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him. Presenting himself at the door of the box, he took a quick survey of the interior. He found everything favorable to his purpose; and, taking a small Derringer pistol in one hand, and a double-edged dagger in the other, he thrust his arm into the entrance, where the President, sitting in an arm-chair, presented to his full view the back and side of his head. A flash, a sharp report, a puff of smoke, and the fatal bullet had entered the President's brain. Mr. Lincoln did not stir. People thought that the report of the pistol had some connection with the play; but the awful truth was soon apparent. There was no escape for the murderer by the way through which he had reached the box; for the crowd was too great. Major Rathbone, the instant he comprehended what was done, sprang upon Booth, who, throwing him off, dropped his 'pistol, and struck him with his dagger, inflicting a flesh wound upon the officer's arm. Then the murderer rushed to the front of the box, parted the folds of the flag with which it was draped for the occasion, and leaped to the stage, half falling as he descended, his spurs having caught in the drapery. Then springing to his feet, he uttered with theatrical emphasis the words of the state motto of Virginia: "Sie semper tyrannis!" and added: "The South is avenged." Quickly turning, he rushed from the stage, striking from his path all whom he met, and, escaping at the rear of the theater, was in his saddle and away before the party around the President and the audience fully comprehended what had been done. Only a single man in the audience took in at once the meaning of the scene; and, although he undertook to follow Booth, the assassin had disappeared before he reached the door.
Mrs. Lincoln screamed, and Miss Harris called for water. The scene among the audience defies all description. Women shrieked and fainted. Men called for vengeance. The most terrible uproar prevailed. Laura Keene, the actress, begged the audience to be calm, and entered the box from the stage, bearing water and cordials. The President was entirely unconscious; and, as soon as the surgeons, who had gathered quickly to him, had ascertained the position and nature of the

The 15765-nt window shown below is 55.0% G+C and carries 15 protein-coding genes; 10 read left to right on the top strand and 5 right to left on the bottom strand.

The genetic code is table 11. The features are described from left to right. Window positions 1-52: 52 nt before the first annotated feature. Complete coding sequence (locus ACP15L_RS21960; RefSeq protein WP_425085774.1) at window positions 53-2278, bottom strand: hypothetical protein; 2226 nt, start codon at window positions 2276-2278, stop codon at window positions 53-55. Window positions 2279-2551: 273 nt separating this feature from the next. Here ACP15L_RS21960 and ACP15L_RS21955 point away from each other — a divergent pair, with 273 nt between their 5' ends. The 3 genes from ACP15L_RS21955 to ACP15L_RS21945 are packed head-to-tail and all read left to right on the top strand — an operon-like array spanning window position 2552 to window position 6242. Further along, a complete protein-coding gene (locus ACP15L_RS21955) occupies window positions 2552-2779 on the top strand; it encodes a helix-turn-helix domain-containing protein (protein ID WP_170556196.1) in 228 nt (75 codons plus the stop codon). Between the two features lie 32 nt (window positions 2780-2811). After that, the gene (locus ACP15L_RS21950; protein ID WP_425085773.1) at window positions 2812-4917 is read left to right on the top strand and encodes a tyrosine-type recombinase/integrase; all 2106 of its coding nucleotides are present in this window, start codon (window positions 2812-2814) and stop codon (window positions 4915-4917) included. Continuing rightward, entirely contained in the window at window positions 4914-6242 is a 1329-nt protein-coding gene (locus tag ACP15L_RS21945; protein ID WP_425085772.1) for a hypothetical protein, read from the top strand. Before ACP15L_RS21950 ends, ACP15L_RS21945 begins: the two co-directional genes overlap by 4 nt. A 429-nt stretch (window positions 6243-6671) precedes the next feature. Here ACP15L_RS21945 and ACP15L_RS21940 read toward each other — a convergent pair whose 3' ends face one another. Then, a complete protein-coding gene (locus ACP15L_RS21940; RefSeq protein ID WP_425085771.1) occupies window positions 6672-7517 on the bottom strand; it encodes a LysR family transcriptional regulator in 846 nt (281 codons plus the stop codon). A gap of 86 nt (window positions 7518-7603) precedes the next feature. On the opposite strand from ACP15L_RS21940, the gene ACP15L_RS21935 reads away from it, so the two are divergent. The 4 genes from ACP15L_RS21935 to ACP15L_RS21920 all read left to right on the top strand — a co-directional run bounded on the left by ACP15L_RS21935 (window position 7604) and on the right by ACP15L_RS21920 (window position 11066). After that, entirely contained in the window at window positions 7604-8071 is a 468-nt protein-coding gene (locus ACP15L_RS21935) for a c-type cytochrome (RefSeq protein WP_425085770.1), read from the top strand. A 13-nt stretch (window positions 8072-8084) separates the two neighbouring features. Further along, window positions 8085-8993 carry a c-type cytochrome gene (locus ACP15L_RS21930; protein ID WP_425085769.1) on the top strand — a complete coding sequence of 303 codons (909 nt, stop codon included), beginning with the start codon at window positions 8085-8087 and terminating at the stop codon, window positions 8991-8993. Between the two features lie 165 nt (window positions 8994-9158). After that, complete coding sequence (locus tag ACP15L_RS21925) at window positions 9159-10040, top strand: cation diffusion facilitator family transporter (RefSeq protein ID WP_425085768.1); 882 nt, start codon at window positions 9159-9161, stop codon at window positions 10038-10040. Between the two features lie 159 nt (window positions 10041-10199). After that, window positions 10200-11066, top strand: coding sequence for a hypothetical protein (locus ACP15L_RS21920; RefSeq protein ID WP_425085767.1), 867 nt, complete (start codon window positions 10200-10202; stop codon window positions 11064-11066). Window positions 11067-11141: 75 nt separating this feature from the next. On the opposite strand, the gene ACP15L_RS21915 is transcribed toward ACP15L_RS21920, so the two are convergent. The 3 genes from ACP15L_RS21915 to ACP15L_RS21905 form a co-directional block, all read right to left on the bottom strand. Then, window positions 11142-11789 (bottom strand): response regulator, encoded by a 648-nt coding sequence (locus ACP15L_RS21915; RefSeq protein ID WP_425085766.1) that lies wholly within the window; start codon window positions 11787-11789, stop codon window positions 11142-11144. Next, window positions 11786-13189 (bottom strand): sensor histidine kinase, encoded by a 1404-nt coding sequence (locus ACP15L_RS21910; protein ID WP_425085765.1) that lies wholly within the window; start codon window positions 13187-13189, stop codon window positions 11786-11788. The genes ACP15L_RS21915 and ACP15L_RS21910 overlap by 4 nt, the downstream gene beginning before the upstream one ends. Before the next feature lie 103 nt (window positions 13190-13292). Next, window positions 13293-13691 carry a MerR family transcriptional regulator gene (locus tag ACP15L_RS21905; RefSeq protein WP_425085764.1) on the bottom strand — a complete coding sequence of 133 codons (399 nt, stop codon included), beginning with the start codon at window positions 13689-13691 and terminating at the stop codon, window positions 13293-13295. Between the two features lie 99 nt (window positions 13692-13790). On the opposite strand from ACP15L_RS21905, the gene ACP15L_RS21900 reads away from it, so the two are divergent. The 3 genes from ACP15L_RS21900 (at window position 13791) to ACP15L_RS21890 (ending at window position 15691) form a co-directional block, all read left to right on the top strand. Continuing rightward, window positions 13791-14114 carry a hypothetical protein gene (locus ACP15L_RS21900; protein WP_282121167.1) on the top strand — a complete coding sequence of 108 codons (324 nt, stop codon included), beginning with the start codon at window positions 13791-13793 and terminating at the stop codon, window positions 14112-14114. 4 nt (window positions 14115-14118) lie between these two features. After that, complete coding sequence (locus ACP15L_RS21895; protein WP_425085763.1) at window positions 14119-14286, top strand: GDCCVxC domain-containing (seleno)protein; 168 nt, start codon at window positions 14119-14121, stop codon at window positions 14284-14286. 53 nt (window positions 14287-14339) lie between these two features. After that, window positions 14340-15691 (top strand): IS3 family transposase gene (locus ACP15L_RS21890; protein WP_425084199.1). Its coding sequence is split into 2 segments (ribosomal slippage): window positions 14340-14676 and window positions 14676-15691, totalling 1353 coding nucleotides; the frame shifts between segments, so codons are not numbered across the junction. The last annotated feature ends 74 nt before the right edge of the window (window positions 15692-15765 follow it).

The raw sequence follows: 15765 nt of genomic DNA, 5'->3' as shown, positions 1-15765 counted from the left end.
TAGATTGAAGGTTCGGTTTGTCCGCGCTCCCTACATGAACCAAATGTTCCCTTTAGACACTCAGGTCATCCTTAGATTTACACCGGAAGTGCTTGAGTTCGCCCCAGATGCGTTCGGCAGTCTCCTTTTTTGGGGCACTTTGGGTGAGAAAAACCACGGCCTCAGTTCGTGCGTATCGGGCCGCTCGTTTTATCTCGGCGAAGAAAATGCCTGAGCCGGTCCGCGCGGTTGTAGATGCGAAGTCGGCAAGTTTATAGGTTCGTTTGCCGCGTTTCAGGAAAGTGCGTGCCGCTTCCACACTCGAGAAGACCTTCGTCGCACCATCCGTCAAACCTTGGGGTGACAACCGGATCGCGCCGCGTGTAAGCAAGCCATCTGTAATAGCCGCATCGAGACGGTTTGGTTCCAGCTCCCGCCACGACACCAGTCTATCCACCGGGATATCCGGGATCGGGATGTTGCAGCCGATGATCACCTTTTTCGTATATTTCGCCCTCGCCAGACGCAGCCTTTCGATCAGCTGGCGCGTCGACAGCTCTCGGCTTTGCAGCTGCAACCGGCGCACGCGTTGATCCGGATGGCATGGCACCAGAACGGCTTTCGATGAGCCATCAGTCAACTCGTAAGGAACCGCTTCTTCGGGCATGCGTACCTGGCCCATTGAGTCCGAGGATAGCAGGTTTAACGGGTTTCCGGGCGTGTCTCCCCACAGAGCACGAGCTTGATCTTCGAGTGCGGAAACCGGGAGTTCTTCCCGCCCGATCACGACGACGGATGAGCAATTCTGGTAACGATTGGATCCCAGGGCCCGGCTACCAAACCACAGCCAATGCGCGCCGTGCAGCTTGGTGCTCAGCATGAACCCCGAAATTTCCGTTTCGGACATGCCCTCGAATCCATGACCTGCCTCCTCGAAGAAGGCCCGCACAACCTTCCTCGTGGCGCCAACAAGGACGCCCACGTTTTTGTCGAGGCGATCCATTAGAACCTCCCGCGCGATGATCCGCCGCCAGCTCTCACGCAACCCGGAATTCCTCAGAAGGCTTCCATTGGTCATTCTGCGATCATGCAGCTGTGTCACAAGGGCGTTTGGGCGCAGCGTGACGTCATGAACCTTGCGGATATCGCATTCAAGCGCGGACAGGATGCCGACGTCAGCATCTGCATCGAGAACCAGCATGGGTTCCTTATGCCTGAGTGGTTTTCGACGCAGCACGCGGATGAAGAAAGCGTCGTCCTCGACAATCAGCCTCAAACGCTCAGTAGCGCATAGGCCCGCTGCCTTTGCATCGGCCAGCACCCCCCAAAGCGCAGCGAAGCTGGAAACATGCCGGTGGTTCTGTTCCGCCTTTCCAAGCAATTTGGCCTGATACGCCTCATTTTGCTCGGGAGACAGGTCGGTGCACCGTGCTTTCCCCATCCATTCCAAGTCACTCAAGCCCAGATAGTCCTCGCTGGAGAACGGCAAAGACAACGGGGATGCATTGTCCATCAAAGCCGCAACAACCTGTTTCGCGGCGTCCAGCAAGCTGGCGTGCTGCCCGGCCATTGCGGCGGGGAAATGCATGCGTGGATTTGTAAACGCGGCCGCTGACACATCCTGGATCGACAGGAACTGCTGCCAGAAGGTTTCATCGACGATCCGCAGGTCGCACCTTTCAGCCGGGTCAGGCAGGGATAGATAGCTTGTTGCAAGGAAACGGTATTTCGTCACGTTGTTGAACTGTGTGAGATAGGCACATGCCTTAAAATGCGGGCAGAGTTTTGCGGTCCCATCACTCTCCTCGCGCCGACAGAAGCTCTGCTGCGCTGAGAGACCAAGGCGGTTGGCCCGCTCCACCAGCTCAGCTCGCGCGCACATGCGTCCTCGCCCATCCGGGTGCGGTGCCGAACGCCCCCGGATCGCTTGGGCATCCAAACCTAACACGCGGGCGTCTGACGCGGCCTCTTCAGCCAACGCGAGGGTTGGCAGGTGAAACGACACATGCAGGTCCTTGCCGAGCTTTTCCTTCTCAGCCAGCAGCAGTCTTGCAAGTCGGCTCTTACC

wound, the helpless form was borne across Tenth street to the house of a Mr. Peterson. Surgeon-general Barnes, after examination, pronounced the wound a mortal one. The words fell upon the ears of Secretary Stanton, who, bursting into tears, responded: "Oh, no! General, no, no!" Attorney-general Speed, Secretary Welles, Postmaster-general Dennison, General Meigs, Mr. McCulloch, the new Secretary of the Treasury, and Senator Sumner were gathered around the bed, the last holding one of the President's hands, and sobbing like a child. In an adjoining room, supported by her son Robert and Mrs. Senator Dixon, sat Mrs. Lincoln, bewildered and crushed by her great grief. Around the unconscious form of the President the great men of the nation bowed, and wept, watching the heaving of his breast, until, at twenty-two minutes past seven in the morning, he breathed his last.
In another part of the city, at the moment of the murder and alarm at the theater, another scene of terrible violence was enacted, which showed that one of the many conspiracies that had been organized to destroy the heads of the government was in process of execution.
A few days previously, Mr. Seward had been thrown from his carriage, and severely injured. He was still very low, and under the most careful medical and surgical treatment. A little after ten, on this fatal evening, the door-bell of his residence was rung by a man who said he came with medicine from Dr. Verdi, Mr. Seward's physician, which it was necessary for him to deliver in person. The servant who admitted him protested that no one was permitted to see Mr. Seward. The man pushed him aside, and mounted the stairs. When he was about to enter the Secretary's room, Mr. Frederick Seward, the Secretary's son, appeared, and inquired his business. He gave the same reply that he had given to the servant, when the gentleman told him that he could not enter. In return for this refusal, Mr. Frederick Seward received a stunning blow upon his forehead, with the butt of a pistol; and the man pushed on to the bedside of the Secretary, mounted the bed, and, aiming at Mr. Seward's throat, stabbed him three
times. He would undoubtedly have killed him, had he not been seized around the body by the nurse of Mr. Seward, a soldier named Robinson. While the assassin was struggling with Robinson, Mr. Seward summoned sufficient strength to roll himself off the bed. The murderer, inflicting severe wounds upon Robinson, burst away from him, rushed to the door, forced his way down stairs, stabbing Major Augustus Seward and one of his father's attendants on the way, and escaped into the street. He had stabbed no less than five persons. This conspirator, known afterwards to the public by the name of Payne, was Lewis Payne Powell.